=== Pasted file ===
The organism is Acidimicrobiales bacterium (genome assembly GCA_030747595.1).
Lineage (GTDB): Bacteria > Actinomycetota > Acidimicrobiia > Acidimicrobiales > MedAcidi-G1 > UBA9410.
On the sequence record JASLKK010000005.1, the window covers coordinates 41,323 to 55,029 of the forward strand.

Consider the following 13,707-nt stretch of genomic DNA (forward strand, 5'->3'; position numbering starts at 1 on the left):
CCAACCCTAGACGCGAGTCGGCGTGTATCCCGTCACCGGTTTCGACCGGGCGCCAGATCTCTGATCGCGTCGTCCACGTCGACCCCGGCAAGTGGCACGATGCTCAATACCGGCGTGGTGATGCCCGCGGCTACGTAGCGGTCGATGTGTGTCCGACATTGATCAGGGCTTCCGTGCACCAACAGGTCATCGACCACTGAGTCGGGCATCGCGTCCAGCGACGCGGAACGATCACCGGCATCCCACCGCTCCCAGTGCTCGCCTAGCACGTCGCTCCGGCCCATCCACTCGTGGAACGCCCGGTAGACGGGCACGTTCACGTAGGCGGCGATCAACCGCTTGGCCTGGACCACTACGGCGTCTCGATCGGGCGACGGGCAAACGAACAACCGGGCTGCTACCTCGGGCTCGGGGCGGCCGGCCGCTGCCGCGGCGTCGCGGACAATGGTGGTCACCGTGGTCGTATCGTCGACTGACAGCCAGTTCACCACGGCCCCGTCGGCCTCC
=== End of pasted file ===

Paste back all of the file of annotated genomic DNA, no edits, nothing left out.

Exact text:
The organism is Acidimicrobiales bacterium (genome assembly GCA_030747595.1).
Lineage (GTDB): Bacteria > Actinomycetota > Acidimicrobiia > Acidimicrobiales > MedAcidi-G1 > UBA9410.
On the sequence record JASLKK010000005.1, the window covers coordinates 41,323 to 55,029 of the forward strand.

Consider the following 13,707-nt stretch of genomic DNA (forward strand, 5'->3'; position numbering starts at 1 on the left):
CCAACCCTAGACGCGAGTCGGCGTGTATCCCGTCACCGGTTTCGACCGGGCGCCAGATCTCTGATCGCGTCGTCCACGTCGACCCCGGCAAGTGGCACGATGCTCAATACCGGCGTGGTGATGCCCGCGGCTACGTAGCGGTCGATGTGTGTCCGACATTGATCAGGGCTTCCGTGCACCAACAGGTCATCGACCACTGAGTCGGGCATCGCGTCCAGCGACGCGGAACGATCACCGGCATCCCACCGCTCCCAGTGCTCGCCTAGCACGTCGCTCCGGCCCATCCACTCGTGGAACGCCCGGTAGACGGGCACGTTCACGTAGGCGGCGATCAACCGCTTGGCCTGGACCACTACGGCGTCTCGATCGGGCGACGGGCAAACGAACAACCGGGCTGCTACCTCGGGCTCGGGGCGGCCGGCCGCTGCCGCGGCGTCGCGGACAATGGTGGTCACCGTGGTCGTATCGTCGACTGACAGCCAGTTCACCACGGCCCCGTCGGCCTCC